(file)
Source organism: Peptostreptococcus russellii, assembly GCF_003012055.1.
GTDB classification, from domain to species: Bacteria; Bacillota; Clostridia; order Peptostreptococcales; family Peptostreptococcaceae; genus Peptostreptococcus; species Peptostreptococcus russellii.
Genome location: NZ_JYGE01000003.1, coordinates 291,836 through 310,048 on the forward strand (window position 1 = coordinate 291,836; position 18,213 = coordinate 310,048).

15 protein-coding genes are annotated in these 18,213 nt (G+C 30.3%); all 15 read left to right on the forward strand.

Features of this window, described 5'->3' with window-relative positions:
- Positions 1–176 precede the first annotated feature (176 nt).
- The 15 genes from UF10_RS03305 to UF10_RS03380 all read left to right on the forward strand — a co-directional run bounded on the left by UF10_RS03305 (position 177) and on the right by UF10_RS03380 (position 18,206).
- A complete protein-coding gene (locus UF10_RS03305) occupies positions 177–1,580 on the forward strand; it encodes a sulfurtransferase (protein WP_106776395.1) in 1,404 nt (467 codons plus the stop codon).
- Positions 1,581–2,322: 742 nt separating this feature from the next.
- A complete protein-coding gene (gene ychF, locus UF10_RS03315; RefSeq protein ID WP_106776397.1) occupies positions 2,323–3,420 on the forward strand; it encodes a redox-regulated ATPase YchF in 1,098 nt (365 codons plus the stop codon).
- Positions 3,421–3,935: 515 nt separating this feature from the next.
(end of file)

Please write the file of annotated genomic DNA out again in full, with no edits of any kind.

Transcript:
Source organism: Peptostreptococcus russellii, assembly GCF_003012055.1.
GTDB classification, from domain to species: Bacteria; Bacillota; Clostridia; order Peptostreptococcales; family Peptostreptococcaceae; genus Peptostreptococcus; species Peptostreptococcus russellii.
Genome location: NZ_JYGE01000003.1, coordinates 291,836 through 310,048 on the forward strand (window position 1 = coordinate 291,836; position 18,213 = coordinate 310,048).

15 protein-coding genes are annotated in these 18,213 nt (G+C 30.3%); all 15 read left to right on the forward strand.

Features of this window, described 5'->3' with window-relative positions:
- Positions 1–176 precede the first annotated feature (176 nt).
- The 15 genes from UF10_RS03305 to UF10_RS03380 all read left to right on the forward strand — a co-directional run bounded on the left by UF10_RS03305 (position 177) and on the right by UF10_RS03380 (position 18,206).
- A complete protein-coding gene (locus UF10_RS03305) occupies positions 177–1,580 on the forward strand; it encodes a sulfurtransferase (protein WP_106776395.1) in 1,404 nt (467 codons plus the stop codon).
- Positions 1,581–2,322: 742 nt separating this feature from the next.
- A complete protein-coding gene (gene ychF, locus UF10_RS03315; RefSeq protein ID WP_106776397.1) occupies positions 2,323–3,420 on the forward strand; it encodes a redox-regulated ATPase YchF in 1,098 nt (365 codons plus the stop codon).
- Positions 3,421–3,935: 515 nt separating this feature from the next.